I want you in the news business — and politics and brands — to learn from two media and political geniuses for the social age you’ve probably never heard of. They are Rafael and Omar Rivero, 29-year-old twin brothers and the founders of Occupy Democrats, a Facebook page that specializes in the creation of memes like those above and below: a gif with text and photos or a video (the “veme”), containing information, opinion, and a call to action. Thus they feed conversations all over the net. Their Facebook page has 3.5 million likes, adding 100,000 a week. The average meme reaches 1 million people. In total, Rafael Rivero says, they reach between 100 and 300 million impressions a week.
Oh, they also have a web site with posts and articles, like a media company, but that’s frankly “an afterthought” — even though it’s the web site that has the advertising that brings in high five-figures of income a month, which enabled the brothers to quit their work and hire help: “five of us in a living room.” The point of their enterprise is not making content or building a destination, in media terms. It is “affecting the national conversation.”
“We want to give people the ammunition to engage in meme warfare,” Rafael told me, “giving people the fodder to win the battles and ultimately the war. The battles are fought and won or lost on social media.” The battles are also informed or uninformed there and that is why news media should pay attention.
The reason I called Rafael is because I believe Occupy Democrats demonstrates a vital skill we must learn in media: feeding others’ conversations with information and arguments, adding journalistic value to the flow of information the internet enables. When I attended Vidcon, I saw that for YouTube fans, content is not a destination but a social token — something that speaks for them or informs and provides fodder for their conversations. We in media need to learn how to do that: how to take what we make to the people we serve, how to do that in a manner that is native to the platform and use case where these people are, and how to add value to their conversations and thus be valued for our contribution. Occupy Democrats does that. Sure, it’s partisan at its core. It’s not journalistic. But it has lessons to teach journalist.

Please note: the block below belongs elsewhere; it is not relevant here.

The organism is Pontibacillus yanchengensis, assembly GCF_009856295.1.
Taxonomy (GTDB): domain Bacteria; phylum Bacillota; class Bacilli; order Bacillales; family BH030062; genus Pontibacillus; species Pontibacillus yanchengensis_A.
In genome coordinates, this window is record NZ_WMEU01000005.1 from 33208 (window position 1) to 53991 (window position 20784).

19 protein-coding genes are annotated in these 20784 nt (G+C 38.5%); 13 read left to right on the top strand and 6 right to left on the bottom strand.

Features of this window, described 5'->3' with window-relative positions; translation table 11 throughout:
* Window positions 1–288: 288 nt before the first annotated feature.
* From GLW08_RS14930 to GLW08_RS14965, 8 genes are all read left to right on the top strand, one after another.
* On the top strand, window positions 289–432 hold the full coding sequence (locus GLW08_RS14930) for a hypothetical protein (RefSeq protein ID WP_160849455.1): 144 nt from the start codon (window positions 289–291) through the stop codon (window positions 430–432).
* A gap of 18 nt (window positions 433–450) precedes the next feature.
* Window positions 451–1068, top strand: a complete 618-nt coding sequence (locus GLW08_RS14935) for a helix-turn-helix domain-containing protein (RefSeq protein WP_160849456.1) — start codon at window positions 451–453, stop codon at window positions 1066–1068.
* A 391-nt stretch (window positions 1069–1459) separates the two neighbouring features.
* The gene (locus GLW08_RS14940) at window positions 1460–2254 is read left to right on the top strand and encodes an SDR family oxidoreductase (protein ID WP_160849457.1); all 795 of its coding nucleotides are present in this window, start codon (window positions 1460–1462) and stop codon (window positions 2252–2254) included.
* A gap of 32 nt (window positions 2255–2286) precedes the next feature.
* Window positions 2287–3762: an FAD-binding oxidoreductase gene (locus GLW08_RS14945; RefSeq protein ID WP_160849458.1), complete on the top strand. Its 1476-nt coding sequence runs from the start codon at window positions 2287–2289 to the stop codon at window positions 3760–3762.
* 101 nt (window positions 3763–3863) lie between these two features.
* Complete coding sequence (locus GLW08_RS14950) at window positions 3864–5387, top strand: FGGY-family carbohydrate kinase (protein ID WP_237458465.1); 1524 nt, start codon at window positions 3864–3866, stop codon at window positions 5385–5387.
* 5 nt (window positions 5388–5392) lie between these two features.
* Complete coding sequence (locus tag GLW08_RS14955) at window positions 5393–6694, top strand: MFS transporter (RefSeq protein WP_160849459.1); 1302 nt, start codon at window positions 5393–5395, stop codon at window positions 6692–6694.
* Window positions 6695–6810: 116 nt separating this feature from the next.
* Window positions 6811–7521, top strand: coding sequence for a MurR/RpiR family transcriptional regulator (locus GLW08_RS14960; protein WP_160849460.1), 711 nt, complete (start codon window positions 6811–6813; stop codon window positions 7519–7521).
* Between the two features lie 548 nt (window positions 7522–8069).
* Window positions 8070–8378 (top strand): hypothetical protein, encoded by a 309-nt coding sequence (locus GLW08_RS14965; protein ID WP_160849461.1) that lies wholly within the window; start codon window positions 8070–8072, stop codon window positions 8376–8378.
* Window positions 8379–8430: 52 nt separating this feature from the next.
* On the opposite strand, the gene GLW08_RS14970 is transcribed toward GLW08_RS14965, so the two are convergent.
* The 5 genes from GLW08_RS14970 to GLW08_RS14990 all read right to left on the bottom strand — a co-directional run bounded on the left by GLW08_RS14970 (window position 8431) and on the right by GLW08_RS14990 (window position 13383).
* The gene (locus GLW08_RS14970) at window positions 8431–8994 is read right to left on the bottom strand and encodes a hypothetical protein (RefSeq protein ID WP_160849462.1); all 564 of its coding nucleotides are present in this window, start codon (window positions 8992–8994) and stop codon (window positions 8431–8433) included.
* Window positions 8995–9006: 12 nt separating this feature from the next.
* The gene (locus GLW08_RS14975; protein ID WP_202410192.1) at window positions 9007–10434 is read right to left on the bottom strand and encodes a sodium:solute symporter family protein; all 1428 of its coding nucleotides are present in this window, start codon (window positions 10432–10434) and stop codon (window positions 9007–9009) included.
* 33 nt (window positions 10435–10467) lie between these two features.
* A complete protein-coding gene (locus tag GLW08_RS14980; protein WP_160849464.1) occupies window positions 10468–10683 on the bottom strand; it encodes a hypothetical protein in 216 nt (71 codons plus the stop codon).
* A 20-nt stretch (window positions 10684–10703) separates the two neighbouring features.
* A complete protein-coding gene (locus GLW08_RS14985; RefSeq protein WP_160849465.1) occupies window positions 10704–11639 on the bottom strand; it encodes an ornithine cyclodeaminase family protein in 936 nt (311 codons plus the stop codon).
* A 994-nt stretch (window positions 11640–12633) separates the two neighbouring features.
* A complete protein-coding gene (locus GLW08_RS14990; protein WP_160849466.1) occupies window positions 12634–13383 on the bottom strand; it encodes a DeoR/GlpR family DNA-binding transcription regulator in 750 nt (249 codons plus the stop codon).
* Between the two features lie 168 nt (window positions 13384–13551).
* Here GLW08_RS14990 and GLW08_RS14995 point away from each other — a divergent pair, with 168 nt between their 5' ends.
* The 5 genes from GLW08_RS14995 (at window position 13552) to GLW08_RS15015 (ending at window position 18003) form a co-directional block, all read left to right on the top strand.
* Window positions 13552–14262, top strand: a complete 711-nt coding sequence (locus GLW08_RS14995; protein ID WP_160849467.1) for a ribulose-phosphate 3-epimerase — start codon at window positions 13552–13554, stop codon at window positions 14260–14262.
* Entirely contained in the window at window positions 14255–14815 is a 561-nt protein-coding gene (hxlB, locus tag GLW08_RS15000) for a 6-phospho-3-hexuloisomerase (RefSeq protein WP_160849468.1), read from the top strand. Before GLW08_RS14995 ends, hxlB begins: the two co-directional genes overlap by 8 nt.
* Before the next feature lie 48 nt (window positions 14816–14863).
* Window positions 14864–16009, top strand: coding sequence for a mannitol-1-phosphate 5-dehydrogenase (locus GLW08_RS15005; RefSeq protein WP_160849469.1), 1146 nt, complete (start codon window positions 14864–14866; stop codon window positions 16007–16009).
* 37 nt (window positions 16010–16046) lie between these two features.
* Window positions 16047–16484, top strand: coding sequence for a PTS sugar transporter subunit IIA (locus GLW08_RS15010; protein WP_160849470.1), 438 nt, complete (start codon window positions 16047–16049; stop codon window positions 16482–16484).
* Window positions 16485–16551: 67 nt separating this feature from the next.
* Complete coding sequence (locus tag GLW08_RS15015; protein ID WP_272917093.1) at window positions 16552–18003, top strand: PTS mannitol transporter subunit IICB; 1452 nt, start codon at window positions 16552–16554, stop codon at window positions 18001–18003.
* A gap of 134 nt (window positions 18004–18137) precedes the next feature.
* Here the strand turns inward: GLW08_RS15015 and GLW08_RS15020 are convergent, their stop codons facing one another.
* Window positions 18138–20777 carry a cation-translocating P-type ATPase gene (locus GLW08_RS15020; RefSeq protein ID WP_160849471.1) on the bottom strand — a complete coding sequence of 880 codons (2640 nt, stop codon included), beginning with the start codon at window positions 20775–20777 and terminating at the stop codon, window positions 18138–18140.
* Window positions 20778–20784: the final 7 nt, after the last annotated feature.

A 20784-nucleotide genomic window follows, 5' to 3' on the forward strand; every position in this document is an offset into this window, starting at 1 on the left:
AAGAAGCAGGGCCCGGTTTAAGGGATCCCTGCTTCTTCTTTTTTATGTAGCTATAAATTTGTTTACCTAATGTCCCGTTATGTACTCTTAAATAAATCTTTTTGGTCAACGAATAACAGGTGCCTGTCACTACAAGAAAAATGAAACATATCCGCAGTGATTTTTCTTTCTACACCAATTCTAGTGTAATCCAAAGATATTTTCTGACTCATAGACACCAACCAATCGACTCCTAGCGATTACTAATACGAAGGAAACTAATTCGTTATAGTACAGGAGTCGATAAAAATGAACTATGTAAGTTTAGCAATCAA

The brothers launched Occupy Democrats a month before the 2012 election in response to the success of the Tea Party and to make up for what they saw as the weaknesses of the Occupy Wall Street movement — “outside the system, aggressively leaderless.” They started “just as a hobby, to be honest.” But it took off and started bringing in enough money that Omar, a Cornell graduate, could quit his job in finance and Rafael, a Swarthmore graduate, could give up his work running a vacation rental company and a furniture assembly business. “I always had an inclination to use the internet to fund my life,” Rafael said. “Ever since I was little, launching online businesses and online websites.” That’s the other thing media has to learn from them: entrepreneurship.
Rafael says the hardest part of their job is selecting what to make into a meme. “When I look back at the first memes I made on Facebook, damn, I sucked. Media companies: they suck, too.”
“The meme must tell the full story. You can’t assume people know anything. You have to be able to tell the entire story in as few words as possible. You have to plug into the zeitgeist. The text has to pop and be 100 percent readable from 30 feet away. The image has to be compelling. The arrangement — it’s very hard to describe. It’s very intuitive. The statue is already in the block of marble and the sculptor just uncovers it. The meme is already there. You just have to find it….”
You might make fun of making GIFs as a media artform, just as I made fun of one of my CUNY colleagues some years ago when he said he wanted to teach the making of animated GIFs. I was wrong, dead wrong. These little media nuggets are portable and carry value. Rafael thinks hard about what people will do with them. “There’s something very personal about sharing a graphic on Facebook,” he said. “You’re not sharing with one person, with five people. You’re sharing with pretty much everyone you’ve met through your entire life. It says, ‘This speaks for me. This is how I feel on this issue,’ often a very controversial issue. People in the past were hesitant to discuss politics in person…. People have become much more willing to engage in political discussion because of Facebook. We give them the tools to do that.”
Yeah, I know, sometimes you wish people didn’t discuss politics online. But they do. We in journalism have an opportunity and an obligation to inform that discussion. And we in media have clearly done a bad job of that. So when you hear uninformed discussion, think about blaming us first.